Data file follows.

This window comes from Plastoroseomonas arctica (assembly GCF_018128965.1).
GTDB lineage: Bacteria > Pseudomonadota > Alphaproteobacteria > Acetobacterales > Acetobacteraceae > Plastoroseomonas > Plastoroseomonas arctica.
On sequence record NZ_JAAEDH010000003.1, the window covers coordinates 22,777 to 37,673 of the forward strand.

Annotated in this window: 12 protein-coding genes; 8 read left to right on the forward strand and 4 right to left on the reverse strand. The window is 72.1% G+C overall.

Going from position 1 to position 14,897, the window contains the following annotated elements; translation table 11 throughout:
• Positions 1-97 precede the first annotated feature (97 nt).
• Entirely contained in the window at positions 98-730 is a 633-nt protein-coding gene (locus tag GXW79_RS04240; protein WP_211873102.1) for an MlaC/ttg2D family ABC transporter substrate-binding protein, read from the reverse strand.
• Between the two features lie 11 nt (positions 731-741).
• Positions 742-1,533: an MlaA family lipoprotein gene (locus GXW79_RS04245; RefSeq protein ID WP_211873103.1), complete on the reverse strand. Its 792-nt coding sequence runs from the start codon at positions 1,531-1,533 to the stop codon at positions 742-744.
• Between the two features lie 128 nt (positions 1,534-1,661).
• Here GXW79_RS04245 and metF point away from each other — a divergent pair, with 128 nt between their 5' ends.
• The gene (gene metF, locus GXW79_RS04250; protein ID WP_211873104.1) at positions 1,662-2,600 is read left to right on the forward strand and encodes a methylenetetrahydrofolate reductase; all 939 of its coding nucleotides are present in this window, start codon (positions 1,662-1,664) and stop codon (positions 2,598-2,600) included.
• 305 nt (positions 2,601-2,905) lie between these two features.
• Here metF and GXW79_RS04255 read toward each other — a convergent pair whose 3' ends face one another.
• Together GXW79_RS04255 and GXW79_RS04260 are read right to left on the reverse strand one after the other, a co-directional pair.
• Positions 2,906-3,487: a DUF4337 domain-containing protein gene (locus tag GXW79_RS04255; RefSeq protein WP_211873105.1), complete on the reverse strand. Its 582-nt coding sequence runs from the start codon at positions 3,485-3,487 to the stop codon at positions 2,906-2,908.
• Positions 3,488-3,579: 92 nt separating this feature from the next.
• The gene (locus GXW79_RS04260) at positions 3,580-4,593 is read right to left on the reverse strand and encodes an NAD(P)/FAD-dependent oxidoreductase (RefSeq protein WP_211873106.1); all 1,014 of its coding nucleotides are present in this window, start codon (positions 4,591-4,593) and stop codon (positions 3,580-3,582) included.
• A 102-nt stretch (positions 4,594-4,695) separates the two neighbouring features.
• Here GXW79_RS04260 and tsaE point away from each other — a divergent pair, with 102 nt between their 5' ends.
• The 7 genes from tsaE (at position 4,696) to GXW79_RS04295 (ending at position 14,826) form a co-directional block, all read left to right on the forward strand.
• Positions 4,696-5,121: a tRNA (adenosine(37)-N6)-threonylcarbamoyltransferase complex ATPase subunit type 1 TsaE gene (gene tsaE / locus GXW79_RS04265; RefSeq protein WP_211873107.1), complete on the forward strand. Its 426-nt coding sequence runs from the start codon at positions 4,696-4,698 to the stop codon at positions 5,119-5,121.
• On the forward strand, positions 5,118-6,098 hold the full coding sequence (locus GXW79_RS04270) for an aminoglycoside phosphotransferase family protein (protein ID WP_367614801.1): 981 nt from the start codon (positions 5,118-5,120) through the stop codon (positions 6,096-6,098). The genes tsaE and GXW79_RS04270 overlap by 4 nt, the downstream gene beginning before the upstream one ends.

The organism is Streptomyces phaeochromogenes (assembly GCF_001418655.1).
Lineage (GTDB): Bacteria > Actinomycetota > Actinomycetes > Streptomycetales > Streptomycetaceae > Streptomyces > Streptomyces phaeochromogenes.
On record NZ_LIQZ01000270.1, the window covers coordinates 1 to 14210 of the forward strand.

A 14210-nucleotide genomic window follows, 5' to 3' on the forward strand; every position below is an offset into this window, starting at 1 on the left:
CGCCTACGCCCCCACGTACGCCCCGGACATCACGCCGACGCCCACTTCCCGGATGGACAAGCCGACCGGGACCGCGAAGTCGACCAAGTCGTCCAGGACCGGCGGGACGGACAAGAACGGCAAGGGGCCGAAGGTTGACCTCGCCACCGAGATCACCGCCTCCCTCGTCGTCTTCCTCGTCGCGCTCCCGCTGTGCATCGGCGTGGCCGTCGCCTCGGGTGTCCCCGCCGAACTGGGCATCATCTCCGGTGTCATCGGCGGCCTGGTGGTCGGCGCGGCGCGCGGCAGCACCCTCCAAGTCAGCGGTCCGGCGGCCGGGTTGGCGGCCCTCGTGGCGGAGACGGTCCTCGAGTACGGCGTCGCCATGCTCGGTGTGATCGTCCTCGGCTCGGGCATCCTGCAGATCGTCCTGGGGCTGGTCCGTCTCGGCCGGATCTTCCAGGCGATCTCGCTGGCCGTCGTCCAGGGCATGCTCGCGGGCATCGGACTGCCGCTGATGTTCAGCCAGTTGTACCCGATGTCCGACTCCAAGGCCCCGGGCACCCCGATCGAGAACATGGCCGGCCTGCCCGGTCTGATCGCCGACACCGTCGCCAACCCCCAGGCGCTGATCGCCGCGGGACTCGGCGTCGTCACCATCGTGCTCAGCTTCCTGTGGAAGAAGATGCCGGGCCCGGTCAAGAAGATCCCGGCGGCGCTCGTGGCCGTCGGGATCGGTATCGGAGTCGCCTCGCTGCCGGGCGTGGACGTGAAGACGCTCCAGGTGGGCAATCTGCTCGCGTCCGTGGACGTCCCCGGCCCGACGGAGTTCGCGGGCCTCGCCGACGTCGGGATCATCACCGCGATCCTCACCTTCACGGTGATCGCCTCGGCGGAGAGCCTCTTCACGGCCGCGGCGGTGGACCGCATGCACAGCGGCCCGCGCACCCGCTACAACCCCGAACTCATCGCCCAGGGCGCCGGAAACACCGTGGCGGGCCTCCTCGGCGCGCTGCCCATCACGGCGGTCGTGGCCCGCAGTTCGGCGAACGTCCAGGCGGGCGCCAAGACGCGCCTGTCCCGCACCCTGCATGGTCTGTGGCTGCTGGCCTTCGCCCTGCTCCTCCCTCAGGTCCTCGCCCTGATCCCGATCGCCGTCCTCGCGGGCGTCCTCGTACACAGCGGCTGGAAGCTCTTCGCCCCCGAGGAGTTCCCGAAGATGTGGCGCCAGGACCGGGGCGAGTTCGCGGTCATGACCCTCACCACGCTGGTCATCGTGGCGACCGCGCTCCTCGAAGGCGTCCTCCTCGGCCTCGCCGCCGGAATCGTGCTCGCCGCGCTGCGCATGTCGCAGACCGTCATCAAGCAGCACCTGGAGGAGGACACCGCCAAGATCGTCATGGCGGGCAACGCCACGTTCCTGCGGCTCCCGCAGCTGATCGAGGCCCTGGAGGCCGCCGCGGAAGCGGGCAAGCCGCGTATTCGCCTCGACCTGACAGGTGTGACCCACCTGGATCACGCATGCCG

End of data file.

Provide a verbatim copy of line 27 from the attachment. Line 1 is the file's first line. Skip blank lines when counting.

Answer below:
A 14210-nucleotide genomic window follows, 5' to 3' on the forward strand; every position below is an offset into this window, starting at 1 on the left: